Literary daybook, Jan. 9

Real and imaginary events of interest to readers.

Published January 9, 2003 8:00PM (EST)

Today in fiction

On Jan. 9, a newspaper reports the kidnapping of the American ambassador to Lebanon.
-- "Show Me a Hero" (1987)
By Alfred Coppel

From "The Book of Fictional Days"
Know when something that did not really happen
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Today in literary history
On this day in 1324 Marco Polo died in Venice, at the age of 70. "The Travels of Marco Polo," dictated by Polo around 1300, several years after his return from decades in the land of Kublai Khan, became an influential book in Renaissance Europe. So dubious were some contemporaries of a vast and grandiose empire to the East that they published Polo's account as "Il Milione," meaning "The Million Lies." Some modern scholars, suspicious of what isn't in the book -- any mention of tea, or foot binding, or the Great Wall -- also wonder how reliable the "Travels" is, or if it is based on firsthand observation. Apart from any weakness for caravan-stop gossip or hyperbole, Polo's book conveys his amazement at not just imperial ostentation but day-to-day living -- yurts, asbestos, paper money, even an efficient postal system. Here is his forewarning and practical advice to other adventure capitalists who might find themselves on the Gobi Desert stretch of the Silk Road:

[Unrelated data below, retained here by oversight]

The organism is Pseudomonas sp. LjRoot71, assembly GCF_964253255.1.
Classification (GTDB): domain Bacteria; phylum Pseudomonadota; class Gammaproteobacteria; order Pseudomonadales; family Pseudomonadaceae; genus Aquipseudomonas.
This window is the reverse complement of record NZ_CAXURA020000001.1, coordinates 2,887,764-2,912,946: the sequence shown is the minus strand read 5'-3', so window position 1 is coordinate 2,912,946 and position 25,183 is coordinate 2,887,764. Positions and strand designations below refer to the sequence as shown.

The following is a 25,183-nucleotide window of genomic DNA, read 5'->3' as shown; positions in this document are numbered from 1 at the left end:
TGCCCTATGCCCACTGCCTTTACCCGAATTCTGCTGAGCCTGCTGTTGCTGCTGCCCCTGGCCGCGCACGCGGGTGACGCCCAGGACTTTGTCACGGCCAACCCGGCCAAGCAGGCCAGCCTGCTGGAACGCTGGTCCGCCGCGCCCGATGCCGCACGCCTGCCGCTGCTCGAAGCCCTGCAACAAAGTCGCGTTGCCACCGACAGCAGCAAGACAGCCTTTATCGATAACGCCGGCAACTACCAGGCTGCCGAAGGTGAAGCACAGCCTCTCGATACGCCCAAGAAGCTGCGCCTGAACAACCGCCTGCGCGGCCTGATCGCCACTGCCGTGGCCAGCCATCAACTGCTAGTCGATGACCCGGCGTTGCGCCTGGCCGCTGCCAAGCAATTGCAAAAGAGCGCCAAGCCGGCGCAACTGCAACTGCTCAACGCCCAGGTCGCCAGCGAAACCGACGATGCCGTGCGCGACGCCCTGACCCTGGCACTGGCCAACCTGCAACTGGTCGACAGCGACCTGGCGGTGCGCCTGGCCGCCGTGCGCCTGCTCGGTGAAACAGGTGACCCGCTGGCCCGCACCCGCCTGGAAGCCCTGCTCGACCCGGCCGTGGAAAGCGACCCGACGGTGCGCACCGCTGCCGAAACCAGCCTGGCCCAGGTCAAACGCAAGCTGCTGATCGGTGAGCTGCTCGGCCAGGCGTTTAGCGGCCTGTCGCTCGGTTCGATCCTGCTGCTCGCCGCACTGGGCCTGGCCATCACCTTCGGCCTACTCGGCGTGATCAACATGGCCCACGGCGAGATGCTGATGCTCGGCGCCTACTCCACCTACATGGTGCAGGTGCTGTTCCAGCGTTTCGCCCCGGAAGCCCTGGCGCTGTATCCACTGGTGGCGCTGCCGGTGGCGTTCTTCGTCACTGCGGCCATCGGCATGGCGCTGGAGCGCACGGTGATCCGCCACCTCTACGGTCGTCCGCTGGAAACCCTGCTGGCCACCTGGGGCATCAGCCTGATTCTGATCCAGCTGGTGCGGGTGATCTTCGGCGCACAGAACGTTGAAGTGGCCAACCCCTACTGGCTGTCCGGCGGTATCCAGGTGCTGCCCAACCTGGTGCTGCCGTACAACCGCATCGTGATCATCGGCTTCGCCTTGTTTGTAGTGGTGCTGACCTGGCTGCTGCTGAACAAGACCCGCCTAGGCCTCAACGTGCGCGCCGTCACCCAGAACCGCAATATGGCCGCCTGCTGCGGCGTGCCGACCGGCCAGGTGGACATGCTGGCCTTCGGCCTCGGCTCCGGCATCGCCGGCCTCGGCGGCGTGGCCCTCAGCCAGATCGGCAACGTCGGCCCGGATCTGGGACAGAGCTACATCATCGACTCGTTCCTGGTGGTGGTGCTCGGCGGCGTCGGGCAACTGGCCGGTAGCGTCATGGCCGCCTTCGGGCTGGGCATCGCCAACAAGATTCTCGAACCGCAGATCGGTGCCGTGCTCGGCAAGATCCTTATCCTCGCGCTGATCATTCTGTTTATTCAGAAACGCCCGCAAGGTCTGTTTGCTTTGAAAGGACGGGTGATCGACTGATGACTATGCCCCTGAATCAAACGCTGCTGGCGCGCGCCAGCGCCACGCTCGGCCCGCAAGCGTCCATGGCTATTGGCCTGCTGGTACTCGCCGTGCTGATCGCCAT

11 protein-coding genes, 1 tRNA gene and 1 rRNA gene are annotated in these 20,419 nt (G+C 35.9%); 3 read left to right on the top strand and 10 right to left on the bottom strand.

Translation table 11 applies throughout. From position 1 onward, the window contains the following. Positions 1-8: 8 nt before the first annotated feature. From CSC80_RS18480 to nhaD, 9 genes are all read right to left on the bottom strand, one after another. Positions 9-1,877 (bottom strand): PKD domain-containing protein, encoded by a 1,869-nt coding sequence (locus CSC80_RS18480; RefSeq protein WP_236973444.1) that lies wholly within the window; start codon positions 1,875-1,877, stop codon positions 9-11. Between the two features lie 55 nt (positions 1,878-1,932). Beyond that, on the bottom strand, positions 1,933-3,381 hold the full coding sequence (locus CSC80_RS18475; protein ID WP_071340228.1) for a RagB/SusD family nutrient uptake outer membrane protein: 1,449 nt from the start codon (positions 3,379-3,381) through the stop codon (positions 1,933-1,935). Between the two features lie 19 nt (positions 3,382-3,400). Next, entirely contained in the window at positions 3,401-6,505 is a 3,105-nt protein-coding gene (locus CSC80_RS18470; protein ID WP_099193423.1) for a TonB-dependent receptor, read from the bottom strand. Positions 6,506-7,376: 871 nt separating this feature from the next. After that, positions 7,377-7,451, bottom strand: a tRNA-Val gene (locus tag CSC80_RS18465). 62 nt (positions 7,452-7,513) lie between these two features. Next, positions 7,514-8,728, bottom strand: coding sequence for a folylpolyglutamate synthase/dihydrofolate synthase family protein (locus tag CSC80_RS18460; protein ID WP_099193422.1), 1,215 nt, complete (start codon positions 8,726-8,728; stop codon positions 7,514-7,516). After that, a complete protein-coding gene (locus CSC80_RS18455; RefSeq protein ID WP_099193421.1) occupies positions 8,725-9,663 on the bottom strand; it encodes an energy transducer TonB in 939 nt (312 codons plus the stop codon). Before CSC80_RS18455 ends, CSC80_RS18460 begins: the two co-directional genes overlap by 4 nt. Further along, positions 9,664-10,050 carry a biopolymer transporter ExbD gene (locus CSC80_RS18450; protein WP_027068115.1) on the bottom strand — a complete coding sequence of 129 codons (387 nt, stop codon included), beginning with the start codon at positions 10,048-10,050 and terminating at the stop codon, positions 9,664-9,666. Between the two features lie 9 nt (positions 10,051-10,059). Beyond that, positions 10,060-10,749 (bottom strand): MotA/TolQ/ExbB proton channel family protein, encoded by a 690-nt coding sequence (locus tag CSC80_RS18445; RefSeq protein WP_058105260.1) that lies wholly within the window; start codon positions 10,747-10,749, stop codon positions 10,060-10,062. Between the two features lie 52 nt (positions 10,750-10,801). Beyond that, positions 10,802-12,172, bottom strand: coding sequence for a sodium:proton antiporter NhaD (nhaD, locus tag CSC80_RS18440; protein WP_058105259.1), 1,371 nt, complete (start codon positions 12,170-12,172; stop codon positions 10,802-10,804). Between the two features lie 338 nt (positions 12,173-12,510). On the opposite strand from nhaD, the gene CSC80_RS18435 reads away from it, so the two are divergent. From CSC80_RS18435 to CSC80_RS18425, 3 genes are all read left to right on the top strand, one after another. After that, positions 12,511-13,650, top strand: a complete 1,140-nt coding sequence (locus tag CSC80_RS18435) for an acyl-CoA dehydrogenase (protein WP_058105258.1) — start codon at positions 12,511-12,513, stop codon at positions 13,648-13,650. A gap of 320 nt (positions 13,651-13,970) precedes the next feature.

"When a man is riding through this desert by night and for some reason -- falling asleep or anything else -- he gets separated from his companions and wants to rejoin them, he hears spirit voices talking to him as if they were his companions, sometimes even calling him by name. Often these voices lure him away from the path and he never finds it again, and many travelers have got lost and died because of this ... Even by daylight men hear these spirit voices, and often you fancy you are listening to the strains of many instruments, especially drums, and the clash of arms. For this reason bands of travelers make a point of keeping very close together. Before they go to sleep they set up a sign pointing in the direction in which they have to travel, and round the necks of all their beasts they fasten little bells, so that by listening to the sound they may prevent them from straying off the path."

Four centuries after Polo's return, 25-year-old Samuel Taylor Coleridge wrote his "Kubla Khan" fragment. Coleridge was 25, the same age that Polo was when he set out, but this was armchair-traveling, inspired by opium and a reading not of the "Travels" but of "Purchas His Pilgrimage," a travel book written in the early 17th century. From one sentence there -- "Here the Khan Kubla commanded a palace to be built, and a stately garden thereunto" -- Coleridge fashioned one of the more famous openings in Romantic poetry:

"In Xanadu did Kubla Khan
A stately pleasure-dome decree:
Where Alph, the sacred river, ran
Through caverns measureless to man
Down to a sunless sea ..."

-- Steve King

To find out more about "Today in Literary History," contact Steve King.

By the Salon Books Editors

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